For the general public, transparency is a goal. It is not something that is automatically granted to us. Rather, people must actively work to attain transparency from their governing institutions, with good reasons to do so. Transparency leads to more accountability in politics, greater empowerment among citizens, as well as increased access to information on a variety of issues ranging from health to economic. For the government, though, transparency serves a different purpose. It is not simply a goal, but a tool.
Governments do not have a vested interest in being wholly see-through in the same way that the public does. They do not benefit when corruption is exposed, information is leaked about bureaucratic mismanagement, or intelligence documents are disclosed highlighting questionable domestic and foreign policy decisions. Nevertheless, governments do benefit from being perceived as transparent, and will therefore release only as much information as necessary to garner said benefits. The public should be wary of this selective transparency, and should not settle for anything less than free and open information that serves all people within a country, as opposed to just its leaders.
Politicians are constantly attempting to come across as open and transparent, regardless of political affiliation or regime type. Such efforts have been a staple of every modern American presidency, a recent example being President Trump touting about “great transparency” during the release of the remaining JFK Files in October. Even authoritarian leaders like former Zimbabwe President Robert Mugabe will frequently call for more transparency and accountability within their country. These pleas for openness are often disingenuous though, as it is much more expedient for a government to simply come across as transparent rather than to actually commit to it.
Governments have much to gain from being perceived as transparent. Politically, leaders can earn trust from their constituents, since openness and transparency are typically equated with positive traits such as honesty. There is also a wide array of potential economic benefits, especially for developing countries. Research indicates that countries with transparent governments are more likely to receive foreign direct investment, since businesses will typically only invest within predictable economies. China explicitly illustrated this incentive effect in October 2015, announcing in a Communist Party communique that it would attempt to “attract more foreign investors” by being more open about its commerce laws. Likewise, foreign aid and lending are often granted with conditions attached requiring the receiving country to improve open data and transparency within a given amount of time. Nevertheless, leaders in these countries will be compelled to increase transparency only to the point necessary to retain their aid. This demonstrates the crux of the issue: when leaders determine transparency levels based on their own incentives, it results in superficial initiatives that prioritize the needs of the government over the public.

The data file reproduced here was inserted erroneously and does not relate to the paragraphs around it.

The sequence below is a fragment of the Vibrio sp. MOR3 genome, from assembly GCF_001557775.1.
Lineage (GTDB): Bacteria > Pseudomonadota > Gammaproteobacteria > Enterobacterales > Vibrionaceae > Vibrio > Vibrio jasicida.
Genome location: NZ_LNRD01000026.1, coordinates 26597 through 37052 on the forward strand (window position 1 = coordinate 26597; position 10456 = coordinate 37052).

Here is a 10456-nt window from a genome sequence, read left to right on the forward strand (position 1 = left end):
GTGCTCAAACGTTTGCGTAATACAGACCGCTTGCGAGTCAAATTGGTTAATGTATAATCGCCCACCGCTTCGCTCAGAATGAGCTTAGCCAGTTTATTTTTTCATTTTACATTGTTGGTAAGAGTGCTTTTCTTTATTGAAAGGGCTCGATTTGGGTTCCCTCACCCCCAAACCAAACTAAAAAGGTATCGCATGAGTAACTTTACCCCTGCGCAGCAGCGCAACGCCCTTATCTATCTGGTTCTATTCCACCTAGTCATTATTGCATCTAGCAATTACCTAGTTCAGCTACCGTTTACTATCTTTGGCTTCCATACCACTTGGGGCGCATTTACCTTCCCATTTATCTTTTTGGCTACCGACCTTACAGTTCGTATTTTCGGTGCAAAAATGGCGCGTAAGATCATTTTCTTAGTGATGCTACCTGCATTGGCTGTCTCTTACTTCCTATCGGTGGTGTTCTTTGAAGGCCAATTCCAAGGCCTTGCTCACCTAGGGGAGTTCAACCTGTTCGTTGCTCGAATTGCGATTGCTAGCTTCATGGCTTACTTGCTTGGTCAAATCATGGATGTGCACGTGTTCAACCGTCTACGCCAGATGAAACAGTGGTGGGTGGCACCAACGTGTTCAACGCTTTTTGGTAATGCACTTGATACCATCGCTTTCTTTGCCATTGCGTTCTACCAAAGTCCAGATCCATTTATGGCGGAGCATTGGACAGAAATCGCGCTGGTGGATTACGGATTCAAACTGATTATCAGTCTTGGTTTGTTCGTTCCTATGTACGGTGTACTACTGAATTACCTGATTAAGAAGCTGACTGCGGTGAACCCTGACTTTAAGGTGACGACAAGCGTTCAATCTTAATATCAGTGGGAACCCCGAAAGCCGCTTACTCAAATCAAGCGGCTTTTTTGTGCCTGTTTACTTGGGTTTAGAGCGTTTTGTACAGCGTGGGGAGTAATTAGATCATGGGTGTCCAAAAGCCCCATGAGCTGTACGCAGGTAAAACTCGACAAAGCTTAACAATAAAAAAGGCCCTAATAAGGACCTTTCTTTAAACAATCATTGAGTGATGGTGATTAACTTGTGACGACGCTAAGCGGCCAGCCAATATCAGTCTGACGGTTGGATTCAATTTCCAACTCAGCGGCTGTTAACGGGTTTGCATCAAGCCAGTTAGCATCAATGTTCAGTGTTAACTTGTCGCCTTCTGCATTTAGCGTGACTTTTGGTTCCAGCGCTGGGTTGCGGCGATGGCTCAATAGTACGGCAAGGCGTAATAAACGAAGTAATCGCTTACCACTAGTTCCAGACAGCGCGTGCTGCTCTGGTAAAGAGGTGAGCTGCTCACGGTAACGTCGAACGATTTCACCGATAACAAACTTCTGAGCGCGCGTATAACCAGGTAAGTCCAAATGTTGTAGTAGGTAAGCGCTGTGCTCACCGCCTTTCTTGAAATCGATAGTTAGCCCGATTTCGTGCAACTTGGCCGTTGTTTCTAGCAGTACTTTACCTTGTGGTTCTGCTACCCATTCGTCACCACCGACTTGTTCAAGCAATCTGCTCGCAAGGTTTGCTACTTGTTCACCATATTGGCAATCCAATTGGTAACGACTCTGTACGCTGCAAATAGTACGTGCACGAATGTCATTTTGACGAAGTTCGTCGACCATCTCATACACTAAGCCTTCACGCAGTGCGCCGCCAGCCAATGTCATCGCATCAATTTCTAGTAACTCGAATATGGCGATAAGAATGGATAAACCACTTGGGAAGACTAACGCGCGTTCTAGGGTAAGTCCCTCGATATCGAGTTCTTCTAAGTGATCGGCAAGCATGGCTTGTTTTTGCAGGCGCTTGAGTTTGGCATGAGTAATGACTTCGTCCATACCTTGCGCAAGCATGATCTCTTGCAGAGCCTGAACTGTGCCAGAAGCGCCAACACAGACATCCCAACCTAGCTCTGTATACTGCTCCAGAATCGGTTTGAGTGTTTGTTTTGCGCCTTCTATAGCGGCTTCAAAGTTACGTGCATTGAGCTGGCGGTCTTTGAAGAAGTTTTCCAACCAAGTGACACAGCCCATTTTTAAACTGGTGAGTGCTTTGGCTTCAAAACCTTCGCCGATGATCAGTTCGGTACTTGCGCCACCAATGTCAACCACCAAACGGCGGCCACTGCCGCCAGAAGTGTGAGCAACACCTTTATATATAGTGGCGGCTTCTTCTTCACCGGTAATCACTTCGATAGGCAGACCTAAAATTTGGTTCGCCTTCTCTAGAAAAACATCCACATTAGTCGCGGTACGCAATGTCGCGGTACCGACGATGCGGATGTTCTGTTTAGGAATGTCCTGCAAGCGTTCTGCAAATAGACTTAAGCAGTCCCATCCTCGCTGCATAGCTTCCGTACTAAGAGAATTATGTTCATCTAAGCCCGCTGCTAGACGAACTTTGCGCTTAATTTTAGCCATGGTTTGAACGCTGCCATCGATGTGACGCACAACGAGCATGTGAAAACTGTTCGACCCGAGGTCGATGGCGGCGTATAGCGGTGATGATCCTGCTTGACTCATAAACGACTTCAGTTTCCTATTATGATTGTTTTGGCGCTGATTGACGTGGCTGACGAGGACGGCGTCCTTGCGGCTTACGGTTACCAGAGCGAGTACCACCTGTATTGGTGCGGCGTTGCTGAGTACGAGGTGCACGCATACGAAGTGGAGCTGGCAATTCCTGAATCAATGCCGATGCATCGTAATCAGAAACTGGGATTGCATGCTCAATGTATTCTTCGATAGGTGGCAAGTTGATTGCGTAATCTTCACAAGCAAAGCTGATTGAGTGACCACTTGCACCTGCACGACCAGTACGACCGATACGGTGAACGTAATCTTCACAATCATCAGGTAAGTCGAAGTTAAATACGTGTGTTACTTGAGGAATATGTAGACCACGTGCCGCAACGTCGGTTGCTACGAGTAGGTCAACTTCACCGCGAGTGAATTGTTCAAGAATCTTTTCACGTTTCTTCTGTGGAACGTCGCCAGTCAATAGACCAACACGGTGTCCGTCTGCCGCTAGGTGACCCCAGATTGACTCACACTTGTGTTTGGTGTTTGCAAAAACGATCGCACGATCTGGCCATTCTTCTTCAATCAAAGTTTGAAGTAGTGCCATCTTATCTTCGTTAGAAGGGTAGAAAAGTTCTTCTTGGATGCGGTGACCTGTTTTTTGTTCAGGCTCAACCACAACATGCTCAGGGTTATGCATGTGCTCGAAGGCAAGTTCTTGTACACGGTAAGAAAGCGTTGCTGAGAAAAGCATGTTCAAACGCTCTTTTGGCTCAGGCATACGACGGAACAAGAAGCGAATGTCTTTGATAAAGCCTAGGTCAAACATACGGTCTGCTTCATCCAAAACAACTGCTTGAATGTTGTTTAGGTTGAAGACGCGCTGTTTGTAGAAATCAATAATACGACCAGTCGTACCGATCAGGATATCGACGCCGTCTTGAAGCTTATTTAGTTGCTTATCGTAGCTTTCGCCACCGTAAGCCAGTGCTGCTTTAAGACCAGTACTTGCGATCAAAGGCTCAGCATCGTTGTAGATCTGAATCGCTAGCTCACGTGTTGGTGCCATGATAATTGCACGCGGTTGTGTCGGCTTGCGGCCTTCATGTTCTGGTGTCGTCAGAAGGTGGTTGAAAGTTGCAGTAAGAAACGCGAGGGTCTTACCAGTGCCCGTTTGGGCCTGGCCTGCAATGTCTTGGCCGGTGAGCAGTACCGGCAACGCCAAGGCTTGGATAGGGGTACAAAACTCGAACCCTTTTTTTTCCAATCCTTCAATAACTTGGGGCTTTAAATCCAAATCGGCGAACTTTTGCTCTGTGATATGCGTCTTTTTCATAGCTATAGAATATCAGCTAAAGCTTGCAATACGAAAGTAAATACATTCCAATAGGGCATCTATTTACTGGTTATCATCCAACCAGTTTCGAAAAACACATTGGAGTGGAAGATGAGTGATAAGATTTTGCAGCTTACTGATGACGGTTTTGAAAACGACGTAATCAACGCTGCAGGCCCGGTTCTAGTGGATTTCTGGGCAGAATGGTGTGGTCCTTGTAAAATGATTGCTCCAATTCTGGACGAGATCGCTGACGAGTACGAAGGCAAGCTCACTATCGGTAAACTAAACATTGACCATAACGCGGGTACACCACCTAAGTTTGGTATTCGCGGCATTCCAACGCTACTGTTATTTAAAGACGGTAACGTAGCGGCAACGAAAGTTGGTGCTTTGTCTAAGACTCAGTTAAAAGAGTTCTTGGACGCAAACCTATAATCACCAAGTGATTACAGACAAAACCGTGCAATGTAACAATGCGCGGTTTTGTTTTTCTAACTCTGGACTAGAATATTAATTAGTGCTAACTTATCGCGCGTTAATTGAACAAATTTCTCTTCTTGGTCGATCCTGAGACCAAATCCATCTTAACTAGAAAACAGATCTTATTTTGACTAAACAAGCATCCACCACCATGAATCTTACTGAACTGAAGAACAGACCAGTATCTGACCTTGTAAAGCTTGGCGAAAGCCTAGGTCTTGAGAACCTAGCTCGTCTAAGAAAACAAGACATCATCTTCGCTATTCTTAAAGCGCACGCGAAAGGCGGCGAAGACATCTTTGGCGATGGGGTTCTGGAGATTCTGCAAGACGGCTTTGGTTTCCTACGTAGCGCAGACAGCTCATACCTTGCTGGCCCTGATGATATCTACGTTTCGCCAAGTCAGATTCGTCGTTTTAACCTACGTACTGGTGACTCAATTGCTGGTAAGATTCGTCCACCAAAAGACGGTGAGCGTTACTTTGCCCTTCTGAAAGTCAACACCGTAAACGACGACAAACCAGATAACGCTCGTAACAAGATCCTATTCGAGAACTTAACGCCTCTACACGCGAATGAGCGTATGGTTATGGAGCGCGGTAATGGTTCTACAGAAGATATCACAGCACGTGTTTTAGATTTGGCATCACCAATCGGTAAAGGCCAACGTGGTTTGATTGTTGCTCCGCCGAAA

One does not need to look beyond the United States for examples of this phenomenon. President Trump may have outwardly supported the release of the JFK Files, but the readers of these documents were unsurprisingly met with a wealth of redactions that hid any actual meaningful information in the files. Similarly, while the Freedom of Information Act allows for US citizens to request access to records from any federal agency, such as the National Security Administration (NSA), the US government can withhold any information that falls within its nine sweeping exemptions, such as “information that is classified to protect national security.” Consequently, while the NSA is required to provide a response to an individual’s file request, nothing substantive will likely be provided to that individual in the name of ‘national security.’
Transparency should be defined by not only action, but intent. When governments selectively disclose information for their own sake rather than to help their citizens, they are not behaving in a transparent manner. Even if the public benefits somewhat from these actions, the whole process ultimately rests on the government determining the maximum amount of secrecy on which it can still get by politically and economically. And when governments are not being as transparent as possible, society’s wellbeing is being put at risk. Transparency is not just an abstract concept; it can and has saved many lives throughout history. Accordingly, those individuals fighting for access to information and accountability worldwide should proceed in their activism with caution and skepticism. Recognize transparency for what it truly is to our leaders: a means to an end. Celebrate victories when they occur, but do not assume governments will continually share information beyond what is required of them. For this reason, we must not only ask for transparency. We must demand it.
About the author: John J. Martin is the Global Transparency Fellow at Young Professionals in Foreign Policy (YPFP). John earned his BA in International Relations from New York University.